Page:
Category: Market, Road

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5 Responses to The Explosion of Saturn

  1. Peter says:

    Your suggestion for a new type of car sales system makes plenty of sense but unfortunately would not be possible. Car dealers have a legal monopoly on new car sales in almost all states thanks to their extremely strong lobbying of state legislators.

  2. web says:

    and the other driver was unlicensed and uninsured anyway

    If the other driver is unlicensed and uninsured, they should 100% not have been on the road, and you should NEVER be judged “at fault” in that situation. It should be considered covered under your UM/UIM coverage, period.

    This at least in The World According To Web.

  3. trumwill says:


    I’d thought that the main issue was the contracts that the makers have with the dealers, but apparently you’re right. The applicable law in most states is that makers can only sell to authorized dealers. That being said, if a maker does not have any contracts with dealers, I think that there’s still room to maneuver within this framework.

    Most rental agencies have dealership licenses so that they can buy wholesale. Plus, going through a used car dealership would be workable. Since the used dealership isn’t competing in the new car market, they have less to lose by buying and then immediately selling the custom car and would probably be willing to sign “Will Not Haggle” contracts in exchange for making a little money on each car sold. And worse comes to worse, they could simply go with the Gateway Country model. Set up a dealership in each state (or multiple dealerships in areas where it’s worth their while) where they don’t keep cars on hand (except maybe for test drives, though I still think going through rental agencies is the better bet) but have people that can tell you about the cars and so on.

    Toyota and Ford can’t do this very easily because the second they try out anything of the sort they get enormous pushback from dealerships on whom they rely and with whom they have contracts. A new entrant into the market wouldn’t have this problem.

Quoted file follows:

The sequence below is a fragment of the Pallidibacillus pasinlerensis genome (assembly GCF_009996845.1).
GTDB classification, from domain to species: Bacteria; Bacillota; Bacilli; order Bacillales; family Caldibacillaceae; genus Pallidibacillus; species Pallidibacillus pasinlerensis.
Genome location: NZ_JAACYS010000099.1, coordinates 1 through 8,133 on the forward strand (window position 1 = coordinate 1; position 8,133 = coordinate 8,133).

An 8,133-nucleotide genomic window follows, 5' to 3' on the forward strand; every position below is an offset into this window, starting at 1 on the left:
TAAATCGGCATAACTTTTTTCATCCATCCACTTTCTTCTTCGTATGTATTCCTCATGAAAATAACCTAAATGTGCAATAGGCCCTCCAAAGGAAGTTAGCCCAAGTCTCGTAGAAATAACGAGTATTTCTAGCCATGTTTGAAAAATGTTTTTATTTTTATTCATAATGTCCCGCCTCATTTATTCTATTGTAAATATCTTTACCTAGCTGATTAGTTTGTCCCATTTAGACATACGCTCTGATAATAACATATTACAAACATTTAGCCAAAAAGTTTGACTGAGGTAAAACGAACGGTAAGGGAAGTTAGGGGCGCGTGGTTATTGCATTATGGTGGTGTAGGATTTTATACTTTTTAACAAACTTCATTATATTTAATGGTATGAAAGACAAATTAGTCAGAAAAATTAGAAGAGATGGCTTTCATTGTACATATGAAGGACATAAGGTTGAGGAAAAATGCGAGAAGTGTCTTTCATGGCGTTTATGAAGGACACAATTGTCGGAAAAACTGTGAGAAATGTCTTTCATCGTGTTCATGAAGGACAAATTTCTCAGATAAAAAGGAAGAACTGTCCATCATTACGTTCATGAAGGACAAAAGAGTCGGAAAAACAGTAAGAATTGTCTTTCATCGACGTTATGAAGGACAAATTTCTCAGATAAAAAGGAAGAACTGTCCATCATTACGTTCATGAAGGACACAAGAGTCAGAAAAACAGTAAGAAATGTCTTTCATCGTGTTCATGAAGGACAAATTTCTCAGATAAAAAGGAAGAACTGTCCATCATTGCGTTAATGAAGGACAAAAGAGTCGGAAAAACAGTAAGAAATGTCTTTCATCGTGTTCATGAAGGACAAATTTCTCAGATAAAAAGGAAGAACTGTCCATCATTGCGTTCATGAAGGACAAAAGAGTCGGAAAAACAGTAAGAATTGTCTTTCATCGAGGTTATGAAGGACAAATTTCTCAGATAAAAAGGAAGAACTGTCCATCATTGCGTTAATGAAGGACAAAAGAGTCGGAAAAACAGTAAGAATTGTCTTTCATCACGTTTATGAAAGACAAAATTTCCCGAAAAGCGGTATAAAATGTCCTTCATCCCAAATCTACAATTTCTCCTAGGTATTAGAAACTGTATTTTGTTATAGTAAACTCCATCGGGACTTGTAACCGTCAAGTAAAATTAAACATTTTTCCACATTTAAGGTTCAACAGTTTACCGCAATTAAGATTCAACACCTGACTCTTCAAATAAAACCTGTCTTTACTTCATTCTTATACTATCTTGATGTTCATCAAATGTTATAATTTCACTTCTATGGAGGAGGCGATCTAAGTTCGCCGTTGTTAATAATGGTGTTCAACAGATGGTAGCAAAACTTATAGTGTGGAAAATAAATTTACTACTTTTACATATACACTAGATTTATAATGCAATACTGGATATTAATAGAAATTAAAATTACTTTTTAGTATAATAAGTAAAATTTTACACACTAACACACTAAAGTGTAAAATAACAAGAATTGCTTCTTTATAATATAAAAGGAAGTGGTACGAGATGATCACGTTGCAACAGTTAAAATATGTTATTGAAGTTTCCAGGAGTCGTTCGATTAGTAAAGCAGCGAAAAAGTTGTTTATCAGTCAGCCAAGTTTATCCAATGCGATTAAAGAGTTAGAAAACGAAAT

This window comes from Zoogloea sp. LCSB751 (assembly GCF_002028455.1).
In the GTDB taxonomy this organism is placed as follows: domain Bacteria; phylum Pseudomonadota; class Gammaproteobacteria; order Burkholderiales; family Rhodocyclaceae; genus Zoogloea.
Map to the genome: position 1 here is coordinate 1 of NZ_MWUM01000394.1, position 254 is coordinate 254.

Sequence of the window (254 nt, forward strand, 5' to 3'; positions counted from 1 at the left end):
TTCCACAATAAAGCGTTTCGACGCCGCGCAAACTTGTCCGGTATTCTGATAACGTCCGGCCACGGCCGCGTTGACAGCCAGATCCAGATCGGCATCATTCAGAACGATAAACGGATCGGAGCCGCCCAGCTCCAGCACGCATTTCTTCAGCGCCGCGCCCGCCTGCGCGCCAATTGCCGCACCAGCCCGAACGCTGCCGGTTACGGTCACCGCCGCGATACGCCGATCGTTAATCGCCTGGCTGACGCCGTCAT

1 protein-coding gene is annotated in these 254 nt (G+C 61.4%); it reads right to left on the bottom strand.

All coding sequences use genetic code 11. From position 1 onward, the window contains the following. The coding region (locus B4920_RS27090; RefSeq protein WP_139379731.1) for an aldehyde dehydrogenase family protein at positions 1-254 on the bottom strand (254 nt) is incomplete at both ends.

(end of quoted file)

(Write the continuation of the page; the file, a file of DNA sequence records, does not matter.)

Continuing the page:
The biggest threat would be a push on the part of auto dealers to “close the loophole”, but I think that it would be a pretty difficult loophole to close without raising the ire of used car dealers. Further, I think now more than in the 90’s, you would see a lot more pushback from the general public that has gotten really used to buying things online.

  4. trumwill says:


    I agree that’s what the law should be. In Cascadia it actually is (I had a coworker from this area at the time). The same applies to drunk drivers, who are automatically considered at-fault because there would not have been an accident had they not been on the road. But in Delosa, they are very rigid in the notion that whichever car is behind the other in the case of a collision is considered at-fault. Having such a law has its benefits, because if you know you’re going to be at fault for any collision you’re more likely to maintain a safer distance, but I do think an exception should be carved out for people that shouldn’t be on the road because they’re drunk or unlicensed. Of course, that’s a convenient belief for me given my experience with Julie (as well as a near accident with a drunk driver that slammed on the breaks to slow down to 20mph on the Interstate… another story altogether and one I think I’ve told here before), but it does strike me as quite fair.

    I don’t think she had UIM insurance. I think she strictly had liability.

  5. Abel says:

    I’m not an American brand car lover by any means but was sad to see Saturn go. MG has owned a Saturn since 2001 — I now drive it to work every day. It’s actually been a great car. 8 years old and, aside from routine maintenence, the car’s had no problems.

    Since Saturn isn’t going to be around in the future, I plan on driving it into the ground then upgrading to a Toyota. 🙂